Fred

============
"Is it the only lesson of history that mankind is unteachable?"
--Winston S. Churchill

RE: truck capacity

Not enough information.

Quote:

Determine an appropriate truck capacity for following conditions:
Truck capacity is generally expressed in Lbs or Tonnes.
There is no specific weight given for the waste nor any indication of the mass or volume to be transported each day.
No indication of loading time.
The problem is unsolvable as stated.
Is the truck transporting the containers or loading and compacting the waste. (probably)

Bill
--------------------
"Why not the best?"
Jimmy Carter

RE: truck capacity

Waross...

Considering this is a school problem, there is sufficient information to solve it. Truck capacity will be in m^3. Not the best, I realize, but still valid. The OP's second sentence and the first three bullets give compacted volume per stop. I assume the unloading time is included in the other times (a simplification for the purposes of a school problem), etc. The only real unknown to me is whether the speed limit on the run to the disposal site equals the actual speed. In real life it won't, which is why I suggested an assumed lower speed for these runs. I solved the problem yesterday in about five minutes. It's not a difficult problem.

Fred

============
"Is it the only lesson of history that mankind is unteachable?"
--Winston S. Churchill

RE: truck capacity

Quote:

5 m3 containers

Container utilization factor: 0.7
Average number of containers at each location: 2

Collection vehicle compaction ratio: 2.5
Unloading time:
Drive time:
Distance:
Speed limit:
Time from garage:
Time from last container:

Number of trips to disposal site per day: 2
Length of working day: 8hr.
Raw volume of waste = 5 containers x 3m = 15 m^3
15 m^3 x .7 utilization = 10.5 m^3
10.5 m^3 / 2.5 compaction ratio = 4.2 m^3
4.2 m^3 / 2 trips per day = 2.1 m^3 truck capacity.
I doubt that garbage compactor truck are available that small.
If that was bailed at 1m x 1m x 2.1m it would easily fit in the box of an F150.

Bill
--------------------
"Why not the best?"
Jimmy Carter

RE: truck capacity

waross...

Please recheck your volume calculation. Each site averages two containers, each with a volume of 5 m^3, so 10 m^3 capacity per site, then apply the utilization and compaction factors.

Then, you still need to figure out how many sites can be serviced during an eight hour day. With two trips to the dump each day, the truck capacity is based on two four-hour half-shifts. Figuring out the number of sites is where all the time elements in the problem statement come into play.

Fred

============
"Is it the only lesson of history that mankind is unteachable?"
--Winston S. Churchill

RE: truck capacity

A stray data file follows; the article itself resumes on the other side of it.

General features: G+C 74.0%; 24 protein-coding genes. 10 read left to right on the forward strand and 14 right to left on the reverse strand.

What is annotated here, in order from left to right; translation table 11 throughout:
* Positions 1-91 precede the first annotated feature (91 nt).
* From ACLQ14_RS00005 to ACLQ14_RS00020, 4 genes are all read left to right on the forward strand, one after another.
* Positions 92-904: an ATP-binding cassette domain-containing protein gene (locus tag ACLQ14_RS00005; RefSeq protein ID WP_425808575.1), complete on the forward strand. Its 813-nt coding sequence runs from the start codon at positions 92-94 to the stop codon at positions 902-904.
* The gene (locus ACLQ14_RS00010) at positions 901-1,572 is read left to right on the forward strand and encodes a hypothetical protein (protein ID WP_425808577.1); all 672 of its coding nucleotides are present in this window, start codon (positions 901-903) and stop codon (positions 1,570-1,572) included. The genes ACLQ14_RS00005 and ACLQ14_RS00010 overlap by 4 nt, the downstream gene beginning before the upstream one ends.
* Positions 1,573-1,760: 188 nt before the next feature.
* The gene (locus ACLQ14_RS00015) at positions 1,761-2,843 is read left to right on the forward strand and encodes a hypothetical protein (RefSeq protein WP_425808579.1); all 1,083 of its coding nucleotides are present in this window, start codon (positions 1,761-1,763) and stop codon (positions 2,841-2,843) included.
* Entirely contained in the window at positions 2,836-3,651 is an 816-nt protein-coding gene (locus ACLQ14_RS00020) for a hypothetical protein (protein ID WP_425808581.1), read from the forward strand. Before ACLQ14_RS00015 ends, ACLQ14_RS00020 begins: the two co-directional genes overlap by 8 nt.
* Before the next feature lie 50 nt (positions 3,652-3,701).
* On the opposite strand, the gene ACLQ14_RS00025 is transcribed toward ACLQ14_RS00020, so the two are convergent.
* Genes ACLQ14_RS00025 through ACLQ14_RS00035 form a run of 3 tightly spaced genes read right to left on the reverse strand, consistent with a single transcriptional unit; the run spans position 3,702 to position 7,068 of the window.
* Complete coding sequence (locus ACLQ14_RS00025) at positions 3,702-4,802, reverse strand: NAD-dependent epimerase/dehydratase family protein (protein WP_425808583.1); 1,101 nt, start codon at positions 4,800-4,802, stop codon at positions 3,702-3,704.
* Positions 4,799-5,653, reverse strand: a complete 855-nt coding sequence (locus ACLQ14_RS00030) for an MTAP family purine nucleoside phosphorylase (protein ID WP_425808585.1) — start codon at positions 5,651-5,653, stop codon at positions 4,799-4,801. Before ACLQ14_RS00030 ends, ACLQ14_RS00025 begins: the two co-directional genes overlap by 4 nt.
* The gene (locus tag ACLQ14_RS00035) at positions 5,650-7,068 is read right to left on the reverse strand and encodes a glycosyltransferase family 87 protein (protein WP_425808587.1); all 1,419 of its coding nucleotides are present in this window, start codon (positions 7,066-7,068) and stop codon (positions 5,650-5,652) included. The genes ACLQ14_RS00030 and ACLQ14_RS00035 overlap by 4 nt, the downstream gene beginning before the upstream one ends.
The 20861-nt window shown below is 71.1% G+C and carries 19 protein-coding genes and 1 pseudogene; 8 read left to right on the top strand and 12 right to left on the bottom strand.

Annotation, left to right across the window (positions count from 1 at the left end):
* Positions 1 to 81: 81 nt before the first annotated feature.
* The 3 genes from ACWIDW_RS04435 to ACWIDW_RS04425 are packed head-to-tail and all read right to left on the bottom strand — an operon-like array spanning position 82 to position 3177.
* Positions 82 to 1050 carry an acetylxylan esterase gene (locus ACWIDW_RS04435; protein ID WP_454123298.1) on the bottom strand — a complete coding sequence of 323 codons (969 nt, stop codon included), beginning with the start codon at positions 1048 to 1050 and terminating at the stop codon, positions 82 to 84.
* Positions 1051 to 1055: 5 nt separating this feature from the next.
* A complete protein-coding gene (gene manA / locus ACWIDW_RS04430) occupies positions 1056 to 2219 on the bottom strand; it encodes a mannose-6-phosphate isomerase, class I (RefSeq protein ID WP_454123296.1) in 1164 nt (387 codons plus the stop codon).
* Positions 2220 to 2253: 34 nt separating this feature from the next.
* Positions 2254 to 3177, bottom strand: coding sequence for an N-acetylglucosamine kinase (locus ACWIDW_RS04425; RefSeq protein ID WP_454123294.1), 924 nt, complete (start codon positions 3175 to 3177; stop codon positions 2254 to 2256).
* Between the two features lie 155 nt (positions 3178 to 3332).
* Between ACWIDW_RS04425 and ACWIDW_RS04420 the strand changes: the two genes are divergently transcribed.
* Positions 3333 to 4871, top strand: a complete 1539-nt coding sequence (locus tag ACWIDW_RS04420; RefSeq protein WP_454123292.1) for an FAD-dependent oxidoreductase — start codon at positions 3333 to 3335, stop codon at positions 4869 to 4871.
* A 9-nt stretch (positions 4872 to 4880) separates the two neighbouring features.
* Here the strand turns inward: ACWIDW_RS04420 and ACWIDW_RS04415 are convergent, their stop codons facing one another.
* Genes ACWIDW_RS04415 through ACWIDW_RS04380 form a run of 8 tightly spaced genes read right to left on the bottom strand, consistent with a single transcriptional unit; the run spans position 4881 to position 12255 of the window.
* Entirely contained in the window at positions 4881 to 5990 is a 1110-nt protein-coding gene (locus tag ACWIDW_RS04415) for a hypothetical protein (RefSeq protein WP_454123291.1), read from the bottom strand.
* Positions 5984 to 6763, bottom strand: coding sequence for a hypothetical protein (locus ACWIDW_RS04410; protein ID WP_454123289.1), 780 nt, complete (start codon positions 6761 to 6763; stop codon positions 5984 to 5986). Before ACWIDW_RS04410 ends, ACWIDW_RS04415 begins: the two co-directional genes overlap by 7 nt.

There's still missing parameters/assumptions, like:

> do you have to go back to the garage before you go to the dump?
> Is the dump the same distance to the first location as the last?
> how long does the truck stay at the dump, i.e., long does it take to dump its load?

TTFN (ta ta for now)
I can do absolutely anything. I'm an expert! https://www.youtube.com/watch?v=BKorP55Aqvg
FAQ731-376: Eng-Tips.com Forum Policies forum1529: Translation Assistance for Engineers Entire Forum list http://www.eng-tips.com/forumlist.cfm

RE: truck capacity

IRstuff

> do you have to go back to the garage before you go to the dump?
Since this is not mentioned, it is reasonable to assume no.
> Is the dump the same distance to the first location as the last?
Since only one one-way haul distance is specified, it is reasonable to assume the same distance.
> how long does the truck stay at the dump, i.e., long does it take to dump its load?
For my solution, I assumed time at the dump was equal to container unloading time. This is unrealistic, so is a legitimate unknown that I missed.

However, it is important to remember that this is a school problem and school problems are typically extreme simplifications of the real world. Their purpose is to teach principles, rather than attempt to solve a real-world problem.

Fred

============
"Is it the only lesson of history that mankind is unteachable?"
--Winston S. Churchill

RE: truck capacity

Sure, I got that, Fred, but these are things that certain TAs potentially downgrade, for not stating what the assumptions the OP might have used, and that might have been the intent of the problem, particularly since college is where one should start learning that problem statement often don't contain all the required information.

TTFN (ta ta for now)
I can do absolutely anything. I'm an expert! https://www.youtube.com/watch?v=BKorP55Aqvg
FAQ731-376: Eng-Tips.com Forum Policies forum1529: Translation Assistance for Engineers Entire Forum list http://www.eng-tips.com/forumlist.cfm

RE: truck capacity

IRstuff...

Agreed. That's why I initially suggested making an assumption regarding average speed to and from the dump that was some fraction of the posted speed limit. That being said, there is enough information and HINTS (which I should have added above) in the problem statement to create a solution.

Fred

============
"Is it the only lesson of history that mankind is unteachable?"
--Winston S. Churchill